What would happen to Jessica if she told Shylock of her plans to leave his house, marry Lorenzo and become Christian?

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robertwilliam eNotes educator| Certified Educator

Good question. We don't know the precise answer, of course, but we can perhaps make some suggestions based on what we are told about the characters in the play itself.

We know that Jessica hates living with her father, and that her escape is partly to escape from their life together: she tells Launcelot

I am sorry thou wilt leave my father so;
Our house is hell, and thou, a merry devil,
Didst rob it of some taste of tediousness...

She's bored! Later in the same scene, she admits that she is ashamed of her father, and longs to escape: she is

...asham'd to be my father's child!
But though I am a daughter to his blood,
I am not to his manners: O Lorenzo!
If thou keep promise, I shall end this strife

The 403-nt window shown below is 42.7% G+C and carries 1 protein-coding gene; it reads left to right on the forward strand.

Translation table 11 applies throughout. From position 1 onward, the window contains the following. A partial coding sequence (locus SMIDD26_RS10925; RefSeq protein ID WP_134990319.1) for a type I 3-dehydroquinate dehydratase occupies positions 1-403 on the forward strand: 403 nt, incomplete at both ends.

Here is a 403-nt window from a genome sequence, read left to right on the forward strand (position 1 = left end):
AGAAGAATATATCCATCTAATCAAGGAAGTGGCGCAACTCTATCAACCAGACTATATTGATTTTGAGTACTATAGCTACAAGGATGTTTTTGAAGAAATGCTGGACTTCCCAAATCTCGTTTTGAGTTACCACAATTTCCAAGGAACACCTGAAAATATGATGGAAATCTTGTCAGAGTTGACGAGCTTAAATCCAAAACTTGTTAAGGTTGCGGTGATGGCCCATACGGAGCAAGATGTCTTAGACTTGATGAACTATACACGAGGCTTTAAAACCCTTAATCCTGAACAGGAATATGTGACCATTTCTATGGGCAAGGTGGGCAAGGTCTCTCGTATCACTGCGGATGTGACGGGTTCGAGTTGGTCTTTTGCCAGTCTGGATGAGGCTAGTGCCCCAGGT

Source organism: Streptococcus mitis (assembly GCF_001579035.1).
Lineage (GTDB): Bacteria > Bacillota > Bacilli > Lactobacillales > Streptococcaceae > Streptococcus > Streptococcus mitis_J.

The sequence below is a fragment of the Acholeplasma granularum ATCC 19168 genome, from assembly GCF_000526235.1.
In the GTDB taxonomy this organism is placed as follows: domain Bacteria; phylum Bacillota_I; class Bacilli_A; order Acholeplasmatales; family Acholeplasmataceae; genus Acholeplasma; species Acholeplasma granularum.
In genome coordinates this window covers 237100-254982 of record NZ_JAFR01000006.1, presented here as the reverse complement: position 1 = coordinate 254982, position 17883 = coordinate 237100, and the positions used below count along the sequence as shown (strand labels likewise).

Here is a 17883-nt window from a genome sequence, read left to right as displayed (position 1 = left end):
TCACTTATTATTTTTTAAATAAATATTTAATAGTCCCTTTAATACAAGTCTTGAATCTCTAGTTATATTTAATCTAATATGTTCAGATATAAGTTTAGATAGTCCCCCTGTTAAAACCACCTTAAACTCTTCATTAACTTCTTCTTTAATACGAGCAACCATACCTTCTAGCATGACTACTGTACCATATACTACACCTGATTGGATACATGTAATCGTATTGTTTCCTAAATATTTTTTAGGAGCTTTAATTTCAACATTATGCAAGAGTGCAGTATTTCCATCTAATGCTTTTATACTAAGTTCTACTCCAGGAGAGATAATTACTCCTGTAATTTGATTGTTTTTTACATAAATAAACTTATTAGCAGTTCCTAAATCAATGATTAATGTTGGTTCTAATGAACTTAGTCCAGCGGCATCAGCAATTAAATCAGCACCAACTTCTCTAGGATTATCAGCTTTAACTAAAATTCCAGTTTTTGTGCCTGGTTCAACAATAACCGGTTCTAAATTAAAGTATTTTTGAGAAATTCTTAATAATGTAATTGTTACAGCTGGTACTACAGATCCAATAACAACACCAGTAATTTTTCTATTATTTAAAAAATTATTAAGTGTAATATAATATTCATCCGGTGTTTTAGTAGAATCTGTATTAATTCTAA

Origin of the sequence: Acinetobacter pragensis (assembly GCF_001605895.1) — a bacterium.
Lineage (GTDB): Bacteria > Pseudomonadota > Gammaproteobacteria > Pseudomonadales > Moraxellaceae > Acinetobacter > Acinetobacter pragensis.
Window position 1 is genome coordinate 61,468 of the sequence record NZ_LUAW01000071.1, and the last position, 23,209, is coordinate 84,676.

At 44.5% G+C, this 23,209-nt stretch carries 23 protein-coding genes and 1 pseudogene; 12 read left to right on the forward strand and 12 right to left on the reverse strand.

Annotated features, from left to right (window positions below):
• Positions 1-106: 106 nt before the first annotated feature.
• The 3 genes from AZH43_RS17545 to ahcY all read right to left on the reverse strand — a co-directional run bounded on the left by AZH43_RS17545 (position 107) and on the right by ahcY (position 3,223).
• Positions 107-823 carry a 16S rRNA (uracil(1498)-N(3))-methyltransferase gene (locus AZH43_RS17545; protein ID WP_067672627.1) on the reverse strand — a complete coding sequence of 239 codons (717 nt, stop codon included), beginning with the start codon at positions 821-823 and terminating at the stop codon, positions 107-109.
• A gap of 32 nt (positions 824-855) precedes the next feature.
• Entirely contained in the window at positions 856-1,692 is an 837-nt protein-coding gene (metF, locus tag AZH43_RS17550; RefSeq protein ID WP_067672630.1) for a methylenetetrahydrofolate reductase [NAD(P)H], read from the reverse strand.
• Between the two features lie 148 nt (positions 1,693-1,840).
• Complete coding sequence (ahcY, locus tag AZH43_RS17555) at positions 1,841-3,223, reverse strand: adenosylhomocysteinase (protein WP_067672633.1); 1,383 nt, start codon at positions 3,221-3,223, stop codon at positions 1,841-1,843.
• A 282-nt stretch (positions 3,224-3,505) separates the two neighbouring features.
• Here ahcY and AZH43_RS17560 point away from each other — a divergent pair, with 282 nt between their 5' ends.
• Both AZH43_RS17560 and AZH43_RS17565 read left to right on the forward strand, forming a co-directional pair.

Become a Christian, and thy loving wife.

We know too that Shylock's reaction is to cry out in the streets - though he is, admittedly, upset about his money as well as his daughter:

My daughter!—O my ducats!—O my daughter!
Fled with a Christian?—O my Christian ducats!—
Justice! the law! my ducats, and my daughter!
A sealed bag, two sealed bags of ducats...

Shylock is furious when he discovers - and so, if she did tell him of her plans, would probably never let her leave. Simply put, I think telling Shylock of her plans would put an immediate end to them.

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The Merchant of Venice

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